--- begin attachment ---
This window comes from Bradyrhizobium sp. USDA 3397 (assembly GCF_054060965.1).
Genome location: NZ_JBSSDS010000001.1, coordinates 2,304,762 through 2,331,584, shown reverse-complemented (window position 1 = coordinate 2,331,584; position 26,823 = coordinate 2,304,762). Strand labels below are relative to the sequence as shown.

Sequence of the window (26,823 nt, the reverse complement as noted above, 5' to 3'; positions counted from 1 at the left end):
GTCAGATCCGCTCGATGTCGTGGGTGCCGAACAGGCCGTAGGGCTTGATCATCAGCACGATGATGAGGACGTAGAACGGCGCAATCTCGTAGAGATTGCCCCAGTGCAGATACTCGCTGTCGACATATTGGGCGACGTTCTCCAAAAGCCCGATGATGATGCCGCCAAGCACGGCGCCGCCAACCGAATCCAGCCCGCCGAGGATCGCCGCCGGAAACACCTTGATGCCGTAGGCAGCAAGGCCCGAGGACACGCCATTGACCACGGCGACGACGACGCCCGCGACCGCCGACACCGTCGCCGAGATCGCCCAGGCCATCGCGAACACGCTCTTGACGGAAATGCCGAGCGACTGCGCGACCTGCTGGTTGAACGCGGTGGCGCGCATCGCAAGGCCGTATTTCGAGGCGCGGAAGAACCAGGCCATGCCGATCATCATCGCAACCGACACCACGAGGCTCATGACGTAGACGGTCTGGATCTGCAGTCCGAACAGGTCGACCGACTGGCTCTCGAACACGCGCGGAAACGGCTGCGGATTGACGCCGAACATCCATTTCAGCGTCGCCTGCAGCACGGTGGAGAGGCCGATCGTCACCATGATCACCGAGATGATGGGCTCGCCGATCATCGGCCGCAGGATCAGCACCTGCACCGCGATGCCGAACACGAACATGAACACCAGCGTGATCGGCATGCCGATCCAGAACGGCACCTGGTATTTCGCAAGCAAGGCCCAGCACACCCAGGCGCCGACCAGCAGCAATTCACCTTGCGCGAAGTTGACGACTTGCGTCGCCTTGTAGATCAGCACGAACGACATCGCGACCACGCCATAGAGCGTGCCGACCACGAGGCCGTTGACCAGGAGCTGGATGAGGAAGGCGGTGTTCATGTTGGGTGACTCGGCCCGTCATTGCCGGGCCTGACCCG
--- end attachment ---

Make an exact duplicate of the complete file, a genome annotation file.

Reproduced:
This window comes from Bradyrhizobium sp. USDA 3397 (assembly GCF_054060965.1).
Genome location: NZ_JBSSDS010000001.1, coordinates 2,304,762 through 2,331,584, shown reverse-complemented (window position 1 = coordinate 2,331,584; position 26,823 = coordinate 2,304,762). Strand labels below are relative to the sequence as shown.

Sequence of the window (26,823 nt, the reverse complement as noted above, 5' to 3'; positions counted from 1 at the left end):
GTCAGATCCGCTCGATGTCGTGGGTGCCGAACAGGCCGTAGGGCTTGATCATCAGCACGATGATGAGGACGTAGAACGGCGCAATCTCGTAGAGATTGCCCCAGTGCAGATACTCGCTGTCGACATATTGGGCGACGTTCTCCAAAAGCCCGATGATGATGCCGCCAAGCACGGCGCCGCCAACCGAATCCAGCCCGCCGAGGATCGCCGCCGGAAACACCTTGATGCCGTAGGCAGCAAGGCCCGAGGACACGCCATTGACCACGGCGACGACGACGCCCGCGACCGCCGACACCGTCGCCGAGATCGCCCAGGCCATCGCGAACACGCTCTTGACGGAAATGCCGAGCGACTGCGCGACCTGCTGGTTGAACGCGGTGGCGCGCATCGCAAGGCCGTATTTCGAGGCGCGGAAGAACCAGGCCATGCCGATCATCATCGCAACCGACACCACGAGGCTCATGACGTAGACGGTCTGGATCTGCAGTCCGAACAGGTCGACCGACTGGCTCTCGAACACGCGCGGAAACGGCTGCGGATTGACGCCGAACATCCATTTCAGCGTCGCCTGCAGCACGGTGGAGAGGCCGATCGTCACCATGATCACCGAGATGATGGGCTCGCCGATCATCGGCCGCAGGATCAGCACCTGCACCGCGATGCCGAACACGAACATGAACACCAGCGTGATCGGCATGCCGATCCAGAACGGCACCTGGTATTTCGCAAGCAAGGCCCAGCACACCCAGGCGCCGACCAGCAGCAATTCACCTTGCGCGAAGTTGACGACTTGCGTCGCCTTGTAGATCAGCACGAACGACATCGCGACCACGCCATAGAGCGTGCCGACCACGAGGCCGTTGACCAGGAGCTGGATGAGGAAGGCGGTGTTCATGTTGGGTGACTCGGCCCGTCATTGCCGGGCCTGACCCG